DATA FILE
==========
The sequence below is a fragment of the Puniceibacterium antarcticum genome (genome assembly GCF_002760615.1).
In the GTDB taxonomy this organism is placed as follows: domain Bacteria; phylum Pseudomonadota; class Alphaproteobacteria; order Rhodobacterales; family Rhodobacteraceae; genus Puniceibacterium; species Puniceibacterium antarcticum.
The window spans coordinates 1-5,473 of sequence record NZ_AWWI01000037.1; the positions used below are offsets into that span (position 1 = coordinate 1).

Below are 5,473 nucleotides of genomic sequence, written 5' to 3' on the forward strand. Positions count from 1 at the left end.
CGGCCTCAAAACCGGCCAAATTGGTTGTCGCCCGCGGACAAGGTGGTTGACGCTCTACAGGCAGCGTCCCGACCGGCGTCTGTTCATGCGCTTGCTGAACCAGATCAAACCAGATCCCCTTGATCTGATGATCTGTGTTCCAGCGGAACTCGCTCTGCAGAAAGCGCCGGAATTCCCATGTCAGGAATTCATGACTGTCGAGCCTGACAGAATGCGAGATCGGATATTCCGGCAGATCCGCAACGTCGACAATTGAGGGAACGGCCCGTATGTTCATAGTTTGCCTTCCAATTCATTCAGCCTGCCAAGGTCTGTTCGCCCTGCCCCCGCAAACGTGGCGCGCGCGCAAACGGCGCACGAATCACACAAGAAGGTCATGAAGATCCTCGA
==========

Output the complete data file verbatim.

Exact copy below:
The sequence below is a fragment of the Puniceibacterium antarcticum genome (genome assembly GCF_002760615.1).
In the GTDB taxonomy this organism is placed as follows: domain Bacteria; phylum Pseudomonadota; class Alphaproteobacteria; order Rhodobacterales; family Rhodobacteraceae; genus Puniceibacterium; species Puniceibacterium antarcticum.
The window spans coordinates 1-5,473 of sequence record NZ_AWWI01000037.1; the positions used below are offsets into that span (position 1 = coordinate 1).

Below are 5,473 nucleotides of genomic sequence, written 5' to 3' on the forward strand. Positions count from 1 at the left end.
CGGCCTCAAAACCGGCCAAATTGGTTGTCGCCCGCGGACAAGGTGGTTGACGCTCTACAGGCAGCGTCCCGACCGGCGTCTGTTCATGCGCTTGCTGAACCAGATCAAACCAGATCCCCTTGATCTGATGATCTGTGTTCCAGCGGAACTCGCTCTGCAGAAAGCGCCGGAATTCCCATGTCAGGAATTCATGACTGTCGAGCCTGACAGAATGCGAGATCGGATATTCCGGCAGATCCGCAACGTCGACAATTGAGGGAACGGCCCGTATGTTCATAGTTTGCCTTCCAATTCATTCAGCCTGCCAAGGTCTGTTCGCCCTGCCCCCGCAAACGTGGCGCGCGCGCAAACGGCGCACGAATCACACAAGAAGGTCATGAAGATCCTCGA